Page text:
Scholars the world over have repeatedly declared that ancient sources describing Atlantis are plentiful, “but before Plato–nothing”. They make such a declaration because of several reasons:
- they disregard every record in which Atlantis is not mentioned by name;
- they tend to disregard records which utilize a variant spelling of Atlantis;
- they imply (whether consciously or unconsciously) that we possess all the ancient manuscripts ever written between the time of Solon and Plato;
- they seem to be unfamiliar with the Sanskrit writings of India–apparently forgetting that those Sanskrit speakers originated in Central Europe.
For a timeline of ancient writers before and after Plato
|470 A.D.||Proclus||Com. On Timaeus||Preserves Crantor’s account (now lost) of his trip to Sais, Egypt to see the temple records reported by Solon|
|370 A.D.||Marcellinus||Res Gestae||On the disappearence of landmasses: “in the Atlantic sea, off the coast of Europe, a large island was swallowed up.”|
|300 A.D.||Arnobius||Adversus Gentes||Writes of the destruction of Atlantis as if it were an accepted fact of history.|
|100 A.D.||Plutarch||Orb of the Moon||Claims that the Atlantic was shallow and unnavigable because of the subsidance of the island of Atlantis.|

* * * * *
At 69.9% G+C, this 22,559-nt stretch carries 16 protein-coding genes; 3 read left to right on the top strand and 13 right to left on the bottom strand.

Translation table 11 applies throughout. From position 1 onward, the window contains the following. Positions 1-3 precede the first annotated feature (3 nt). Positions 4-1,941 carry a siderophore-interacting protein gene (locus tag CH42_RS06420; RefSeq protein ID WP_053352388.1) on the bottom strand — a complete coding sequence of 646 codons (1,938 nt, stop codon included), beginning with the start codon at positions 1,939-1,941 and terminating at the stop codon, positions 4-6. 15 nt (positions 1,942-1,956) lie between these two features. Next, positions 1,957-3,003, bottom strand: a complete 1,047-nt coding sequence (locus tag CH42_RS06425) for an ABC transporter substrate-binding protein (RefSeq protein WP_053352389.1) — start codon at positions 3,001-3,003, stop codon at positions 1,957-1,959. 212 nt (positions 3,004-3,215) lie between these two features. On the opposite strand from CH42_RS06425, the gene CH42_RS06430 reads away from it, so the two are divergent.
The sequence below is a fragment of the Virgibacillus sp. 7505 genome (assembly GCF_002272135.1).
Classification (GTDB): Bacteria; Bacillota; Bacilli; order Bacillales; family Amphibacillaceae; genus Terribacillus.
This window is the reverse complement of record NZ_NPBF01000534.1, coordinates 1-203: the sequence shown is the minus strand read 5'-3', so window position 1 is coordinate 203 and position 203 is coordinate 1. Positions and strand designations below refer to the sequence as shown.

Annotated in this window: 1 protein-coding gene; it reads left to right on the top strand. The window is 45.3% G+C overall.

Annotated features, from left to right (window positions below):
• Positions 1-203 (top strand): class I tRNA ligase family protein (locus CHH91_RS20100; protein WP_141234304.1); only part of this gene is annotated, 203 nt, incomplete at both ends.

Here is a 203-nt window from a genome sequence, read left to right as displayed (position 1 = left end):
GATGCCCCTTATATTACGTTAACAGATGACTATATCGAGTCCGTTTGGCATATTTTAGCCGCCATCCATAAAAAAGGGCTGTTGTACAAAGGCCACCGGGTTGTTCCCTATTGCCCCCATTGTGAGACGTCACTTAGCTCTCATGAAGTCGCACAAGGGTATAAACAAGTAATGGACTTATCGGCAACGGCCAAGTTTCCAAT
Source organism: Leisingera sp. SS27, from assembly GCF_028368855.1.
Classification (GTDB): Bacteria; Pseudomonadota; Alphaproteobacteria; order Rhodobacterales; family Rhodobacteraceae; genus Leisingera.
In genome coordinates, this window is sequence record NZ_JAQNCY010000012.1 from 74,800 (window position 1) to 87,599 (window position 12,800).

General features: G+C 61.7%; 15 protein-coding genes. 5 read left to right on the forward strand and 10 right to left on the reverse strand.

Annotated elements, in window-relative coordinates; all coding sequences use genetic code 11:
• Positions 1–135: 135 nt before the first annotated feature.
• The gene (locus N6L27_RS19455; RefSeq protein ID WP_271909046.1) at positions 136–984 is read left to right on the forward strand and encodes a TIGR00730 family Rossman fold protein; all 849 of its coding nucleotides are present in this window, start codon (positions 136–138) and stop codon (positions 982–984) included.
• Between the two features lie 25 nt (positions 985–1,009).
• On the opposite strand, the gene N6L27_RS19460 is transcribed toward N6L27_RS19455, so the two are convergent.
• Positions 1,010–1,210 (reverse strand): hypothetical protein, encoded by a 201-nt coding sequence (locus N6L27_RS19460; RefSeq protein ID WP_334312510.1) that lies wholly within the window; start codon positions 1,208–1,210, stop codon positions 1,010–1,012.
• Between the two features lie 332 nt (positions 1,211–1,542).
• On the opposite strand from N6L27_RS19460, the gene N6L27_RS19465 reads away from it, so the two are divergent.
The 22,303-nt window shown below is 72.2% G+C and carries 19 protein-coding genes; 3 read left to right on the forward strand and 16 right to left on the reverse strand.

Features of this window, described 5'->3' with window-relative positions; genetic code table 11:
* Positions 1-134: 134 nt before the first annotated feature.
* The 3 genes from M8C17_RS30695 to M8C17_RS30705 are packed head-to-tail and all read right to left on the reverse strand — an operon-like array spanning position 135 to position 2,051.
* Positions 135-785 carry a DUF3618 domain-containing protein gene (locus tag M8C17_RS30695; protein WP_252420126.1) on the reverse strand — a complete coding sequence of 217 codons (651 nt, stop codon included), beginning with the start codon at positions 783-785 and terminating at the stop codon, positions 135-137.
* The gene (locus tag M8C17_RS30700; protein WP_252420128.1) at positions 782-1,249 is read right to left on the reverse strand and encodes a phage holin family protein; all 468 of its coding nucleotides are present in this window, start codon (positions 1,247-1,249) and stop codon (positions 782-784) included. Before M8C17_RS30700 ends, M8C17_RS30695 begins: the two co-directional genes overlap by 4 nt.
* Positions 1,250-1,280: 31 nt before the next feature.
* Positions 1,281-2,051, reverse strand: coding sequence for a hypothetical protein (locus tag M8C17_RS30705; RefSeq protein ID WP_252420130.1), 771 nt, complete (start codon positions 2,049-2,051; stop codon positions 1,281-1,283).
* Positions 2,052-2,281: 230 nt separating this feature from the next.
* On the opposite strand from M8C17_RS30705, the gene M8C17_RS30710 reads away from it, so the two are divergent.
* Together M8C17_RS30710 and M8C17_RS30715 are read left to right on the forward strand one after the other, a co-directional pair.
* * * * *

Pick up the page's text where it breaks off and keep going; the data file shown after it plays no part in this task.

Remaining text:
|10 A.D.||Philo Judaeus||Incorruptibility||The Island of Atalantes in Plato’s Timaios was overwhelmed by floods and earthquakes and suddenly disappeared.|
|8 B.C.||Diodorus||Library of History||Describes a race of “Atlanteans” living in Libya (North Africa), whose deities originate in the Atlantic.|
|25 B.C.||Strabo||Geography||Expressed the opinion that possibly Plato’s story about the island of Atlantis was not a fiction.|
|c. 100 B.C.||Marcellus||Ethiopic History||Canary Islanders preserved traditions of Atlantis, which they alleged had once governed all the islands in the Atlantic.|
|100 B.C.||Aelian||De Natura Animalium||“Dwellers by the ocean” say the ancient kings of Atlantis traced their descent back to the god Poseidon.|
|250 B.C.||Manetho||Old Chronicle||Lists the ten god-kings, (which he called the “Auritae”) who, during the Reign of the Gods, ruled a “foreign country”.|
|300 B.C.||Crantor||Com. on Timaeus||Priests of Sais show Crantor the temple columns from which Solon derived his knowledge of the story of Atlantis.|
|320 B.C.||Theopompus||Meropis||Priests of Phrygia tell him of a continent of great size in the far west inhabited by both peaceful and warlike people.|
|340 B.C.||Bhavishya||Purana||Mentions Atala, the “White Island” across a sea of saltwater in the West, inhabited by Magas who worship Surya, the Sun.|
|350 B.C.||Plato||Timaeus/Critias||Plato relates the now familiar story of Atlantis and its final destruction by earthquakes, floods and subsidance.|
|450 B.C.||Herodotus||Histories||The ocean now called the Atlantic he calls “the Atlantis Sea”. He describes a tribe of “Atlanteans” living in North Africa.|
|590 B.C.||Solon||Atlantica (lost)||Solon began his epic poem “Atlantica” based on the story of Atlantis he had gotten from the priests at Sais, Egypt.|
|600 B.C.||Mahabharata||Karna Parva||Describes a ten-year war at the end of which the island of Atala and all its inhabitants sank into the “Western Ocean”.|